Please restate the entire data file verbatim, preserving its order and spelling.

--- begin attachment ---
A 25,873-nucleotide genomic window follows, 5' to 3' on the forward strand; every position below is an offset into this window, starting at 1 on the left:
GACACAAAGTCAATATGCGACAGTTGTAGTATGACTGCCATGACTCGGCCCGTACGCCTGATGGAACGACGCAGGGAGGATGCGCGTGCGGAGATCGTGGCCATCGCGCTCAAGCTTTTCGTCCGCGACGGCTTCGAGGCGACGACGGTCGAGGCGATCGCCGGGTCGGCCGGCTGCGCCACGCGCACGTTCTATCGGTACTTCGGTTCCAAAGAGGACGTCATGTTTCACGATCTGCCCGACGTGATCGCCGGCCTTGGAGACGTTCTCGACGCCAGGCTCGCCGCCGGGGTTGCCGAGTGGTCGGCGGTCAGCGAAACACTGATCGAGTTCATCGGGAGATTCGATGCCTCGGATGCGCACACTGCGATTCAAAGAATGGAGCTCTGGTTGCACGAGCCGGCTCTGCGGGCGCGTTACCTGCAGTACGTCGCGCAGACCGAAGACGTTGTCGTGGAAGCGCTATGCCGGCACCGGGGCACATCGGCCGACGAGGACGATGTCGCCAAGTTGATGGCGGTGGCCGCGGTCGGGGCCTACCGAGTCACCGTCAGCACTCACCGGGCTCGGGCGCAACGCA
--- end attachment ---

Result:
A 25,873-nucleotide genomic window follows, 5' to 3' on the forward strand; every position below is an offset into this window, starting at 1 on the left:
GACACAAAGTCAATATGCGACAGTTGTAGTATGACTGCCATGACTCGGCCCGTACGCCTGATGGAACGACGCAGGGAGGATGCGCGTGCGGAGATCGTGGCCATCGCGCTCAAGCTTTTCGTCCGCGACGGCTTCGAGGCGACGACGGTCGAGGCGATCGCCGGGTCGGCCGGCTGCGCCACGCGCACGTTCTATCGGTACTTCGGTTCCAAAGAGGACGTCATGTTTCACGATCTGCCCGACGTGATCGCCGGCCTTGGAGACGTTCTCGACGCCAGGCTCGCCGCCGGGGTTGCCGAGTGGTCGGCGGTCAGCGAAACACTGATCGAGTTCATCGGGAGATTCGATGCCTCGGATGCGCACACTGCGATTCAAAGAATGGAGCTCTGGTTGCACGAGCCGGCTCTGCGGGCGCGTTACCTGCAGTACGTCGCGCAGACCGAAGACGTTGTCGTGGAAGCGCTATGCCGGCACCGGGGCACATCGGCCGACGAGGACGATGTCGCCAAGTTGATGGCGGTGGCCGCGGTCGGGGCCTACCGAGTCACCGTCAGCACTCACCGGGCTCGGGCGCAACGCA